Review of Mr. Popper's Penguins
on 2012-10-17 16:32
Movie Review: "Mr. Popper's Penguins"
-- Rating: PG (mild rude humor, some language)
Length: 94 minutes
Release Date: June 17, 2011
Directed by: Mark Waters
The 1938 children's book upon which "Mr. Popper's Penguins" is based featured a lead character who was a house painter who is happily married with loving, well-behaved children. In order to amp up the comedy, the film version has changed many of these facts, leaving only the plot about Mr. Popper (Jim Carrey) inheriting six penguins from his father that he is now charged to take care of.
The film version of Mr. Popper is not married, but instead divorced from wife Amanda (Carla Gugino), who he still seems to have a somewhat good relationship with. They try really hard to get along and agree on things for the sake of the two kids, Janie (Madeline Carroll) and Billy (Maxwell Perry Cotton). Unfortunately, the two kids don't seem to get along with their dad, especially teenager Janie, who resents him for some unstated reason.
One day, Mr. Popper receives a package that is supposed to be a lone penguin that his father left to him in his will. Unfortunately, he somehow ends up with six of the cute creatures instead, setting the stage for plenty of mischiefs. The six penguins each have a distinct personality and spend a lot of time passing gas and having to poop.
Mr. Popper is extraordinarily unhappy with the arrangement because they start making a mess of his very clean, almost Spartan Manhattan apartment, which looks like nobody lives there. A few hours after they arrive, the penguins turn the apartment from something that could have been photographed for the pages of "Architectural Digest" to a complete madhouse.
Meanwhile, Mr. Popper, who is a real estate developer rather than a housepainter like in the book, is trying to snatch a historic piece of land from the genteel Mrs. Van Gundy (Angela Lansbury) in order to demolish it and put up a much more profitable building. He is just the type of person to make a wicked deal to tear down a piece of history, which is part of the reason why nobody really likes him.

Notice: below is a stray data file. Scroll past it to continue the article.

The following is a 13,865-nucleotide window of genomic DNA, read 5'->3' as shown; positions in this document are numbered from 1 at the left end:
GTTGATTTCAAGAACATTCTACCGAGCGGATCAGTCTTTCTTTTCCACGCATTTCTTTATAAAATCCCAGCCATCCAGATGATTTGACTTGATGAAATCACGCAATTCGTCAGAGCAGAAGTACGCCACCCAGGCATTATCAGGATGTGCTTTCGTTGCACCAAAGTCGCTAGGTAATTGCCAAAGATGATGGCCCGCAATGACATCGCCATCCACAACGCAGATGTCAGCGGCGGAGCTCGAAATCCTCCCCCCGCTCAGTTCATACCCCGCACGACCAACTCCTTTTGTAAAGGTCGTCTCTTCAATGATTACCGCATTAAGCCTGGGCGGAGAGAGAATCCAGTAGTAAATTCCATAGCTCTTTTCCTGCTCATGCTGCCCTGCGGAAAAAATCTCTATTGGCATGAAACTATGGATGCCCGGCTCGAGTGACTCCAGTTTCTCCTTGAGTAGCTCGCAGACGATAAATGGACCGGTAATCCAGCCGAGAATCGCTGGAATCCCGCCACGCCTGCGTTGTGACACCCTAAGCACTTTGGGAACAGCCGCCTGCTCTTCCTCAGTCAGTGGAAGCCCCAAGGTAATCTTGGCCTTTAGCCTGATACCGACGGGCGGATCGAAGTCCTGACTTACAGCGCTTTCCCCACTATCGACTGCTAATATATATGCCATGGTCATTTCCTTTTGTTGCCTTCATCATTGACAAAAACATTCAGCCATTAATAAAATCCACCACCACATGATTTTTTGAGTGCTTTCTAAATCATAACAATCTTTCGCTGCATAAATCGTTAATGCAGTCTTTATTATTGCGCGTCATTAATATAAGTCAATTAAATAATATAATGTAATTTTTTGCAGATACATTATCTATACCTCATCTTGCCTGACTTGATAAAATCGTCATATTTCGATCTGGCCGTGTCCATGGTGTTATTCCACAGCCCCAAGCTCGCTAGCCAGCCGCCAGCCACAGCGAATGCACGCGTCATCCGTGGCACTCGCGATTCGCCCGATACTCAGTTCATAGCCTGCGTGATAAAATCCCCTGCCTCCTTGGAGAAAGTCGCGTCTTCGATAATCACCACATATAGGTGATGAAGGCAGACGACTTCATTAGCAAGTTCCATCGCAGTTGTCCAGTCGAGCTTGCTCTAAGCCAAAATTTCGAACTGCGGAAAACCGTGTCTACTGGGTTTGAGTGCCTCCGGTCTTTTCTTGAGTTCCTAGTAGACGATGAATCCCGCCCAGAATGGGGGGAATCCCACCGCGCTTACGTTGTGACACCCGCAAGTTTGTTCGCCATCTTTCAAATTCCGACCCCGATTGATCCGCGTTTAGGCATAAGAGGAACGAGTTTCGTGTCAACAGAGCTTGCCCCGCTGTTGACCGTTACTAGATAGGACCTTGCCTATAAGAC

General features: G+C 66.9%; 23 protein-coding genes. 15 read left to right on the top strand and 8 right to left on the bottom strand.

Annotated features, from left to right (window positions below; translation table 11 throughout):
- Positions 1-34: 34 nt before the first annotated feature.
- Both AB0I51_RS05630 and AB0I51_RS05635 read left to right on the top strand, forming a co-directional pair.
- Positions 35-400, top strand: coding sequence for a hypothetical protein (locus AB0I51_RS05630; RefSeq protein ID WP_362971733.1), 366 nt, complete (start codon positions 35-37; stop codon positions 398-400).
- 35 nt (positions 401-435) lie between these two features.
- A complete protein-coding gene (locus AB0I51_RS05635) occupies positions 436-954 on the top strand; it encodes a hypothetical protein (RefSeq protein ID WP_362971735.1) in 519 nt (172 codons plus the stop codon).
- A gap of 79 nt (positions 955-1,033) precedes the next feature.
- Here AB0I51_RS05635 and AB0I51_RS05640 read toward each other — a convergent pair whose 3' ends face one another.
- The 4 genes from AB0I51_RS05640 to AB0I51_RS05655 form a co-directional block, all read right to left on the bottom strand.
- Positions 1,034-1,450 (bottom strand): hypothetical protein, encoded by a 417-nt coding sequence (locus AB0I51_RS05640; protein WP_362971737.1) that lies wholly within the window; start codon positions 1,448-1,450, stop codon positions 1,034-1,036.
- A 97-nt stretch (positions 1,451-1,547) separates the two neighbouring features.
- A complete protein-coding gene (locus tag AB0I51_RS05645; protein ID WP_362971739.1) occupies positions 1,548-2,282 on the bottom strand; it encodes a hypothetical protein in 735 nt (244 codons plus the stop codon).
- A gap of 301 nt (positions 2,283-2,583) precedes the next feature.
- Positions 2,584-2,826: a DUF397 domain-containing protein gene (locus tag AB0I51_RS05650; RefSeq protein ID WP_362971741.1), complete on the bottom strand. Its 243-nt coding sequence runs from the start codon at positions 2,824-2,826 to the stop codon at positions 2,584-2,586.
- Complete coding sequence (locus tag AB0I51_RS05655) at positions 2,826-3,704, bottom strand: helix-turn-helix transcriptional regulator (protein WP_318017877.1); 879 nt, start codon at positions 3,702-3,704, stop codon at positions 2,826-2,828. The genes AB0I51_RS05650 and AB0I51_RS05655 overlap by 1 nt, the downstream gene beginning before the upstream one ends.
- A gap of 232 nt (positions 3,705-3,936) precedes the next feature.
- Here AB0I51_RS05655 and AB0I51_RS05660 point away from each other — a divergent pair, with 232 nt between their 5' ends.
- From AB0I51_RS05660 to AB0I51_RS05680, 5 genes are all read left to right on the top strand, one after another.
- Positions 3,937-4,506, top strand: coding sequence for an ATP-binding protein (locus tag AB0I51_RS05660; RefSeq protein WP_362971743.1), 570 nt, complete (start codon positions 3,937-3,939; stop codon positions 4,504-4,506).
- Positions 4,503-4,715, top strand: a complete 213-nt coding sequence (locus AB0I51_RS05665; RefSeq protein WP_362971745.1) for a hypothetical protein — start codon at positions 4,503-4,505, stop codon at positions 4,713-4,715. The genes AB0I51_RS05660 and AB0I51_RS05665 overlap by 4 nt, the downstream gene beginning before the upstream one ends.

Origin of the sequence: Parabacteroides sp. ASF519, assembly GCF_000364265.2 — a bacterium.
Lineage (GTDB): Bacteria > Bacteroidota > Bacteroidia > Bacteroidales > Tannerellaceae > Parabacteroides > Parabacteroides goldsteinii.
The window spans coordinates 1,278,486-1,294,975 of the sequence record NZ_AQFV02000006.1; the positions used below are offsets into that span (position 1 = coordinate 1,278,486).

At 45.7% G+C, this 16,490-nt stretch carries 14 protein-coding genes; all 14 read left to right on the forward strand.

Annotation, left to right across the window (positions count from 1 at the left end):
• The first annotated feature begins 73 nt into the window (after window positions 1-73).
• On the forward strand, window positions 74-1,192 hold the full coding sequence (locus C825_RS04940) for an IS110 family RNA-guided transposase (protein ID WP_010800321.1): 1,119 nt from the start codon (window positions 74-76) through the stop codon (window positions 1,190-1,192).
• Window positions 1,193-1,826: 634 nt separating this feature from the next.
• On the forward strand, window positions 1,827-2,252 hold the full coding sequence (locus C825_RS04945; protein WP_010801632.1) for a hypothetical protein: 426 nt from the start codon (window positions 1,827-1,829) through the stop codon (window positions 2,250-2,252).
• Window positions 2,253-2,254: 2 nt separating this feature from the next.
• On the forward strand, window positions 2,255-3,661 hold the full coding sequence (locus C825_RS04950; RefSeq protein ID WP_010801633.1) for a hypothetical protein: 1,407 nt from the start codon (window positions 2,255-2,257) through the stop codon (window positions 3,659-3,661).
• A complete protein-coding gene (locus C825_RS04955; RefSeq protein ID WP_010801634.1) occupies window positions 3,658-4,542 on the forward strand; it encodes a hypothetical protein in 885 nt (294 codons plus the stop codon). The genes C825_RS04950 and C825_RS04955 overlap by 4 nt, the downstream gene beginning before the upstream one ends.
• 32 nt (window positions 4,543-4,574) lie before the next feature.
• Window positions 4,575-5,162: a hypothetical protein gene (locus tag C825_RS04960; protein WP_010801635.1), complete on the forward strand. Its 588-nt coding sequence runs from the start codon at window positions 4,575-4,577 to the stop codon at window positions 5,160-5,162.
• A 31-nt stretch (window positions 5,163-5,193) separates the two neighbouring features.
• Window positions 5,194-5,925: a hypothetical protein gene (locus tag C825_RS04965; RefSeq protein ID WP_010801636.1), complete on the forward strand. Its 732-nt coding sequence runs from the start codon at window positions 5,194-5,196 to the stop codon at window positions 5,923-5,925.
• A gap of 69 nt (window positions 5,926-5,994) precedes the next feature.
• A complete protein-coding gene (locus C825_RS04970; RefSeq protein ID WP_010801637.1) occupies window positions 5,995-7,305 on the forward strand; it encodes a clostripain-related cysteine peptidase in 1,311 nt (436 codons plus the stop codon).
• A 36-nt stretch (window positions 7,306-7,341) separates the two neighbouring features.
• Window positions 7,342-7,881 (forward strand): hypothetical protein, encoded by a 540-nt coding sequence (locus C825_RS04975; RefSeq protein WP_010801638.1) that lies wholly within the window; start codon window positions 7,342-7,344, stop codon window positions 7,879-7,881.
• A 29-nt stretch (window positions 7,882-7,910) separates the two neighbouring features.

Slowly, the presence of the penguins, who need almost constant supervision, begins to change Mr. Popper. He begins to come to realizations like what an absentee father he was and how he still loves Amanda. He slowly begins to try and win his family back while also changing the way he does business.
"Mr. Popper's Penguins" is the type of family movie that has lots of life lessons while also throwing in an occasionally crude but hilariously funny moment. The penguins provide the vast majority of the comic relief as they try to navigate their way around their new surroundings. Though the humor is clearly aimed at children, most adults will find themselves giggling along as well.
Carrey turns in a fine performance, using his rubbery face and penchant for crazy expressions. His comic timing is perfect, even if he is talking to penguins who are computer generated. Thankfully, the CGI penguins are done very well and are not a distraction. In fact, the film employed both real and CGI penguins during filming, and it is hard if not impossible to differentiate between the two.
British actress Ophelia Lovibond is well-known in her native country England, but has not quite made a name for herself yet in the U.S. That is all likely to change with "Mr. Popper's Penguins," as she almost steals the show from the veteran Carrey with her quirky take on Pippi, the long-suffering assistant to Mr. Popper. When the penguins aren't on screen creating laughs, Pippi dependably brings out the chuckles with her over-the-top reactions and somewhat airheaded lines. Lovibond also has a good feel for physical comedy and timing, which should ensure a long career in Hollywood.
Director Mark Waters does an excellent job of mixing live action and CGI for the film, which is something he has had plenty of practice in. Some of his previous films include "Just Like Heaven" and "The Spiderwick Chronicles," both of which had healthy dose of CGI in them. He brings his experienced, skillful hands to "Mr. Popper's Penguins," turning what could have been a run-of-the-mill kid flick into an enjoyable film for the whole family. The fact that a few good life lessons about family, love and responsibility are added in is a bonus for parents, who will have no trouble enjoying the movie as much as their kids.
Rating: 3 out of 5 stars